Saturday, December 17, 2011

The Why of Wyden

Ron Wyden, the allegedly progressive Joe Sixpack senator from Oregon, has yet to explain why he has seemingly gone off the deep end to give deep cover to Paul Ryan and his plan to privatize Medicare. Since we have not yet heard a reasonable explanation from Wyden, let me just throw out a few theories.

1. Wyden is a renegade in need of an attention fix.

2. He is being Obama, so Obama doesn't have to be. Max Baucus already got his shot at being the Obama henchman on health care in the Senate. Wyden is simply the latest reincarnation of the failed Catfood Commission, the latest convert to the Cult of Centrism. Wyden is being a Useful Idiot. He's not up for re-election until 2016. He recently married into East Coast money, and doesn't even spend a lot of time in Oregon any more.  

3. Wyden is just another bought politician.  His second largest contributor, after Nike, is FoxKiser, a Washington lobbying firm doing work for the pharmaceutical and health insurance industries.  Blue Cross/Blue Shield has also contributed to his campaign coffers. Wyden may be needing those Nikes to run away from his fellow Democrats, reportedly furious that he has robbed them of a campaign talking point.  Mind you, they are not furious because of the harm he may cause to older people who would be forced to choose between health care and food under his plan. He is just making them look bad in front of their constituents.

4. This is the latest act of Congressional Kabuki Theater, in which the two factions of the Uniparty pretend to battle it out while really working toward the same goal.  We saw it today with the payroll tax stopgap bandaid, in which every working family gets about a hundred whole bucks for groceries, repairs, heat, dinner out, Christmas, rent and college while the wretches pat themselves on the back and go on vacation for a month. Congress and the president dance their political tango, juxtaposing fiery machismo with abject submission, and proclaim it a work of art. We, the mere audience, are exhausted just watching their gyrations. They're counting on us to be grateful when the suspenseful torture ends.

 5. None of them actually gives a shit any more. Their approval level is down to seven percent and will probably be at two by the time they come back next year.  They are no longer even trying to pretend they work for the people who elected them.

Don't Blame Me, Folks -- I'm Only Following Orders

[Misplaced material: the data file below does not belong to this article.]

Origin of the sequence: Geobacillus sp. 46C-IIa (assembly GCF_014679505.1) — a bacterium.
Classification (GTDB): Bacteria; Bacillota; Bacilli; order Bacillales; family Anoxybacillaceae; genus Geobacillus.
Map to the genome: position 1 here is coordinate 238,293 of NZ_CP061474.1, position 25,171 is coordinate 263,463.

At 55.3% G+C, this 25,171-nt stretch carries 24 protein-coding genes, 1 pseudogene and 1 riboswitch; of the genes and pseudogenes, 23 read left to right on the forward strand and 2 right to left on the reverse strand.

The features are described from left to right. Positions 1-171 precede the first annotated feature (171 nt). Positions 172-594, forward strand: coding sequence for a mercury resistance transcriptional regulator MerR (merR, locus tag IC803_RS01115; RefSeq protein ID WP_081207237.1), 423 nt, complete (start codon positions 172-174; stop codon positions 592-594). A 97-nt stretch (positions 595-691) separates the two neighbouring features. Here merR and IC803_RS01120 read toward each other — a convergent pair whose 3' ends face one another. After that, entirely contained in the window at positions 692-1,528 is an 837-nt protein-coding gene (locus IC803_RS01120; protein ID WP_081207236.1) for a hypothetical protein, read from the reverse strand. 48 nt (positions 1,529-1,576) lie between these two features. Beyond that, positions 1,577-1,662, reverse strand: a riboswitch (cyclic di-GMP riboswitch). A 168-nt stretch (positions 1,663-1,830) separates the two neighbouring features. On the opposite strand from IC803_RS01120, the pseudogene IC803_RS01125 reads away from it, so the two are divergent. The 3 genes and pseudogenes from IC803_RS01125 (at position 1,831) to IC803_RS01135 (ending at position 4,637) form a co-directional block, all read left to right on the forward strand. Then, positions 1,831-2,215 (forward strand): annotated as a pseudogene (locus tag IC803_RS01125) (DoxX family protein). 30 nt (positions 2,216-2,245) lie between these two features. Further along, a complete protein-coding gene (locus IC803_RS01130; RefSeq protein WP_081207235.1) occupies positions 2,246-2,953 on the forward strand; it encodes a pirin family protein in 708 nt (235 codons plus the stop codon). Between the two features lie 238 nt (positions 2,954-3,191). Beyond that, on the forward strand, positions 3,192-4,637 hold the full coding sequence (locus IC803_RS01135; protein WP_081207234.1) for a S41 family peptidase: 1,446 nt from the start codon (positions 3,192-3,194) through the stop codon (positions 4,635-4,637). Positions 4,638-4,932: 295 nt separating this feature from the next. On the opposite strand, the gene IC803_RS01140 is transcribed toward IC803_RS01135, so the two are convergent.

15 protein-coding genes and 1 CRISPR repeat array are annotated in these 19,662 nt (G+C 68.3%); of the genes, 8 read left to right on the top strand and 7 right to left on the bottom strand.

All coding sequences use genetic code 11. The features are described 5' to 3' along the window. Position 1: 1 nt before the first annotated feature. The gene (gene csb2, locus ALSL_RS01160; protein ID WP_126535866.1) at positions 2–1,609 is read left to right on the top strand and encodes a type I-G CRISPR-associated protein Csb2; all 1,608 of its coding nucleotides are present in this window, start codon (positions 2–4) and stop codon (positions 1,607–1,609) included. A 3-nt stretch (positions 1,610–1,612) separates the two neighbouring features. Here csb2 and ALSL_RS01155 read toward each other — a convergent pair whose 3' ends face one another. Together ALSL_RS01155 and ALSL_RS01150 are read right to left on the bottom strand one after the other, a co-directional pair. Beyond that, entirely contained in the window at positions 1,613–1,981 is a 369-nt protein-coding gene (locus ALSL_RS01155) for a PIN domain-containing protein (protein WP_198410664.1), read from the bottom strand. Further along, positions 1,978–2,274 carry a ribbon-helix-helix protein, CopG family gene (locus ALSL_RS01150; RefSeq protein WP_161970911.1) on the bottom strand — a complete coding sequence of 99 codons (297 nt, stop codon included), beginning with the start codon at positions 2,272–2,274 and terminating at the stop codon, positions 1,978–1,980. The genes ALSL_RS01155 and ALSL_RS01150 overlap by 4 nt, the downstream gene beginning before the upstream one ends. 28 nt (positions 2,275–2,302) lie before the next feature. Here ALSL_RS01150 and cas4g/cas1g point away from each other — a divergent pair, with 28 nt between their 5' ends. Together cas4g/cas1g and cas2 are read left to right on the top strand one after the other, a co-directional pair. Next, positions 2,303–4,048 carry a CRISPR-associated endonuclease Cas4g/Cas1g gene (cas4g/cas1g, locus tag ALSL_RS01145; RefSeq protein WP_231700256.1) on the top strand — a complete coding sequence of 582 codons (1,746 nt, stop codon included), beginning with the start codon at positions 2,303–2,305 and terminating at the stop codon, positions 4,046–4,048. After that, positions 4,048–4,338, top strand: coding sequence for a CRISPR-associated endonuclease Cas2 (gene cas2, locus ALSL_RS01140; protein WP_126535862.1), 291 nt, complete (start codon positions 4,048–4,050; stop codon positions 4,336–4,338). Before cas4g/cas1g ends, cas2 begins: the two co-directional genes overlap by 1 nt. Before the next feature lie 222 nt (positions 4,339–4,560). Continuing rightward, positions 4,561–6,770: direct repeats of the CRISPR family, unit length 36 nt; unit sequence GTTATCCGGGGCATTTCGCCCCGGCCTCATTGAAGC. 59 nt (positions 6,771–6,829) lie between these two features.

James Singer said...

I vote for number 1. Wyden is, was, always will be a political gadfly. To get elected in Oregon one must appear reasonably progressive... or at least not nutso. And while he's not up for reelection (and, given his age, probably never will be) he craves attention to show Knight he's earning his keep.

Denis Neville said...

Another way to privatize Medicare – the Wyden-Ryan Plan – the movement to transform Medicare into a “premium support” program with the goal of moving more seniors and the disabled into the private insurance market.

Under the Wyden-Ryan Medicare and health-care reform plan, current beneficiaries and those near retirement would remain in Medicare as it is now. However, Medicare would be re-engineered for those 54 and younger. Upon reaching 65, future retirees would have a choice between traditional Medicare and regulated private insurance plans, all competing to lower costs and provide quality care. Seniors would get a fixed amount to spend on a health plan, no matter which coverage they selected. Low-income, and older, sicker people would get more money.

Again from Naomi Freundlich’s blog,

“In the twisted logic of Congress, Rep. Paul Ryan (R-WI), who supports repeal of the Affordable Care Act, is now advocating transforming Medicare into a premium support plan that would look a lot like the health insurance exchanges at the heart of the ACA. Like the state-based exchanges, the new Medicare proposal, co-sponsored with Sen. Ron Wyden (D-OR), would give seniors a voucher to purchase their choice of private health plan…”

“It’s not clear why Ron Wyden, long-time advocate for seniors and co-sponsor of the Healthy Americans Act, a health reform bill that included an individual mandate, would agree to sign on to this new plan with Ryan. Maybe Wyden is actually is trying to rise above partisan politics and sees the competition between private plans and a public program to be an important driver of cost savings.”